Preparing the Soil: The Importance of Gauging Church Health

As a child growing up in the Midwest, farms surrounded me on all sides. My drive to “town”–be it to go to school or shop for groceries–curved through corn and soybean fields, populated with an occasional farmhouse or cow pasture. Farm life was something to which I was constantly exposed, yet knew very little about.

It wasn’t until I was older and visited my uncle’s soybean farm in Indiana that I began to realize the great task that being a farmer truly was. Early every morning, my uncle and older cousin would leave, spending many long, tiring hours working their fields. They would return home at the end of the day, exhausted and dirty.

Some years, their crops would do well and all of their hard work would pay off. Other years, the summer would be too hot or there would be too much rain throughout the season, and all of their efforts would be for naught. No matter the result of a certain year’s crop, there was always more work to be done.

Being a farmer is hard work. However, my uncle truly loved his work; he felt called to toil in the fields, to get his hands dirty, to work for a bountiful harvest. When someone loves what he or she does and feels called to do it, the work is worth the effort. The reward of a fruitful harvest is worth the blood, sweat, and tears.

Working for the Harvest

Throughout the Gospels, Jesus uses the example of soil to illustrate the way the word of God reaches into people’s lives and hearts (Matt. 13:1-23; Mark 4:1-20; Luke 8:4-15). Just as seed grows different in different kinds of soil, the Word of God reaches different types of people in different ways.

When a farmer prepares a new field for crops, he doesn’t simply go to his new piece of land and carelessly throw seeds out into the dirt, expecting a harvest in the fall. Instead, he begins by carefully plowing the land to ensure the seeds can fall on soft soil. He will take soil samples to determine what elements are present in the dirt. Once he does that, he will add different supplements into the soil to compensate for what is missing. Only after he is certain the ground is ready does he carefully sow his seeds.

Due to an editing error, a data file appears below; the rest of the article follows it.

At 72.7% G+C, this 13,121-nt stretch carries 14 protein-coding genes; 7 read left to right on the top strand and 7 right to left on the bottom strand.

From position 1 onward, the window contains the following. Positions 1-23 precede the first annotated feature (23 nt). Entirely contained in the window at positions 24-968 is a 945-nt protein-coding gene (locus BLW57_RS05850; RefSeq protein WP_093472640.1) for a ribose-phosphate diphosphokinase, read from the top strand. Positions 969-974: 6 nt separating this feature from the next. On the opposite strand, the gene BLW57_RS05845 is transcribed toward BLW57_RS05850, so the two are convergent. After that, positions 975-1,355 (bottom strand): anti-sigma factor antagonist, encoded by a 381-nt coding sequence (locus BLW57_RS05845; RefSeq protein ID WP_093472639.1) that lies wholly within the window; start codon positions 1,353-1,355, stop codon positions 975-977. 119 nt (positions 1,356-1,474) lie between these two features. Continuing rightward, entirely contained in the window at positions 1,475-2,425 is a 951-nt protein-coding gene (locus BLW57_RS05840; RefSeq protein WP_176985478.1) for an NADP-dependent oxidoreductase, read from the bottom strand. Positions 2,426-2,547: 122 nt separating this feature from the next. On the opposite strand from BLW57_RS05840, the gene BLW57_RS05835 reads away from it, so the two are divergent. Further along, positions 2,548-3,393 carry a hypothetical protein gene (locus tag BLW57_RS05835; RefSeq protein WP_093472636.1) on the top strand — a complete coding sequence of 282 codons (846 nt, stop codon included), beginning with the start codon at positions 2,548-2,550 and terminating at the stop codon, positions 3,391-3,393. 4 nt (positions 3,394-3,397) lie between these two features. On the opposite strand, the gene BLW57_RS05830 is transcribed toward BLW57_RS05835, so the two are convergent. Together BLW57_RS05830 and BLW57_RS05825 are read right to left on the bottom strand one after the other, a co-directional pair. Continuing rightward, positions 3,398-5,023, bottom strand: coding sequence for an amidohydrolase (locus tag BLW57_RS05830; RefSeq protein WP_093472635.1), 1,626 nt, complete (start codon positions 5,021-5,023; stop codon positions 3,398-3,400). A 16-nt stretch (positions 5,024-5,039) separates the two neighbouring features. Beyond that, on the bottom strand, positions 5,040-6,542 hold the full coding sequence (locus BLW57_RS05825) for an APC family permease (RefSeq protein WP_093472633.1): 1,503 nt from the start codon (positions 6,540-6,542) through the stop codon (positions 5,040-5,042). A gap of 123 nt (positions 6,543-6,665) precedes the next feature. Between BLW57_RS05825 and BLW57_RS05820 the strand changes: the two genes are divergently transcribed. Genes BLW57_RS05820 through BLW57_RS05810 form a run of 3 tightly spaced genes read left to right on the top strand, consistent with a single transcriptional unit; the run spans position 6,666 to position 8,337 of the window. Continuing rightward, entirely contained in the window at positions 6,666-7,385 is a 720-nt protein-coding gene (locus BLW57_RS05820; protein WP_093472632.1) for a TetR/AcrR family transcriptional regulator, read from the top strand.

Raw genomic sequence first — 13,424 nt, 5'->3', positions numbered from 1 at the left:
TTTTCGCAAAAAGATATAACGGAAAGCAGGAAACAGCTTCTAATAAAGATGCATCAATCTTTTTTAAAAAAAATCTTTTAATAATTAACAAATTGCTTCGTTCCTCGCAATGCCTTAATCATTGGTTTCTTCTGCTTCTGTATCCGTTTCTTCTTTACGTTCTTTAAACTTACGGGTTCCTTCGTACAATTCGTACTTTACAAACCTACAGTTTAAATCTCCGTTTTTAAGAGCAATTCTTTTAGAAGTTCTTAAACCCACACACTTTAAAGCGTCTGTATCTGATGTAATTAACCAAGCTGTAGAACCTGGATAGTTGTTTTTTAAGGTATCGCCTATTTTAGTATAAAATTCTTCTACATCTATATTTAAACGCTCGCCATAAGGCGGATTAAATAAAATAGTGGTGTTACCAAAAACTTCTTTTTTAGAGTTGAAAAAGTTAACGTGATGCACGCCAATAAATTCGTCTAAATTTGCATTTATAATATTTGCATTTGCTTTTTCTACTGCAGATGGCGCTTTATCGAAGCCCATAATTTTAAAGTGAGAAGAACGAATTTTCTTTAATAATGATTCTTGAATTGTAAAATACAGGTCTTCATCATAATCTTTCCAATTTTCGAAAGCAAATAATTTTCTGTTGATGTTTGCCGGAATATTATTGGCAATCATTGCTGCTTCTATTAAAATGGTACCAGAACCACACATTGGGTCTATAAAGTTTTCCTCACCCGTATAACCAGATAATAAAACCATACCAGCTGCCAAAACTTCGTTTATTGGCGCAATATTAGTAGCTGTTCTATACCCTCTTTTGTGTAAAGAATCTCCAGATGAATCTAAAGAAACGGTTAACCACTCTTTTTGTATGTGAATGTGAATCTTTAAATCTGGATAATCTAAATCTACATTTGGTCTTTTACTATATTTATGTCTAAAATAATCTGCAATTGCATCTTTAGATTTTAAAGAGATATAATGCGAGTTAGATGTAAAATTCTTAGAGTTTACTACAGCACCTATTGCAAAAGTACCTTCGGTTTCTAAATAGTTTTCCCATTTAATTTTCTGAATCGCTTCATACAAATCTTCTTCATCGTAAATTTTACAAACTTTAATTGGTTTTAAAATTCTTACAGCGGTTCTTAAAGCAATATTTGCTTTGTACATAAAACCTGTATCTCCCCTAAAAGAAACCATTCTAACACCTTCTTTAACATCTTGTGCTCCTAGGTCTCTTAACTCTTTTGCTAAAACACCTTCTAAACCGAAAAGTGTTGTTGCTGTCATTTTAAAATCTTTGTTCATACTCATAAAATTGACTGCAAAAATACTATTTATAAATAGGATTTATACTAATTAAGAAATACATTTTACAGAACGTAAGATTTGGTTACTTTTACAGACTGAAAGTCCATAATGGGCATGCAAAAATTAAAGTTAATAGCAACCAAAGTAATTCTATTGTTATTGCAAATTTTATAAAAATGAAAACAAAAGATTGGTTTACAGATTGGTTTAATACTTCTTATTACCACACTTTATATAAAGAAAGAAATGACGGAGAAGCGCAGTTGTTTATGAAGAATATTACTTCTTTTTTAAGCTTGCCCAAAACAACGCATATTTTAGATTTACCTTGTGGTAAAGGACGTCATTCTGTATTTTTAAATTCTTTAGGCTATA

Similarly, throughout the growing season, the farmer does not forget about his crops and simply hope they’ll produce good fruit. He spends hours in the field, checking his seedlings to ensure they are growing well, providing water and fertilization where needed, ridding the field of weeds and pests that might destroy his crops. Producing a good harvest is a lot of work!

Natural Church Development: An Assessment Tool

The same is true of church life. A pastor does not simply go into a church and “sow” the Good News of Jesus without first assessing the type of “soil” upon which he is throwing his “seed.” Just as a farmer evaluates the condition of his soil before he plants, a pastor must first appraise the health and condition of his church as a whole.

Natural Church Development (NCD) has created a tool to help with the assessment process; this tool was created based on years of data collected from churches in 32 countries across five continents. From the data, eight quality characteristics emerged as indicators of a healthy congregation. These include:

– Empowering leadership
– Gift-based ministry
– Passionate spirituality
– Effective structures
– Inspiring worship service
– Holistic small groups
– Need-oriented evangelism
– Loving relationships

As part of a church assessment, members of the congregation are surveyed on various aspects of these eight characteristics. Once their answers are analyzed, church leadership are better able to determine areas of church life that are healthy and those that need attention. When any one of these characteristics is unhealthy within the church, the entire body suffers. As such, it is vital that churches achieve health in all eight areas in order to function to the best of their ability–in order to produce the most bountiful harvest possible, if you will.

Being a farmer is hard work, as is leading a church congregation. However, just as a farmer continues to work the field with the aim of a plentiful harvest, a pastor or church leader cannot give up simply because the going gets tough. If leaders have been called by God, then they must push through the hard times, working towards the harvest. And, ultimately, when that harvest comes to fruition, may he hear his Maker say, “Well done, good and faithful servant” (Matt. 25:23, ESV).

To learn more about NCD and how it might benefit you and your congregation, check out the “About Us” and “Frequently Asked Questions” sections on our website. Additionally, you may also be interested in reading our introduction booklet, entitled Natural Church Development 101.

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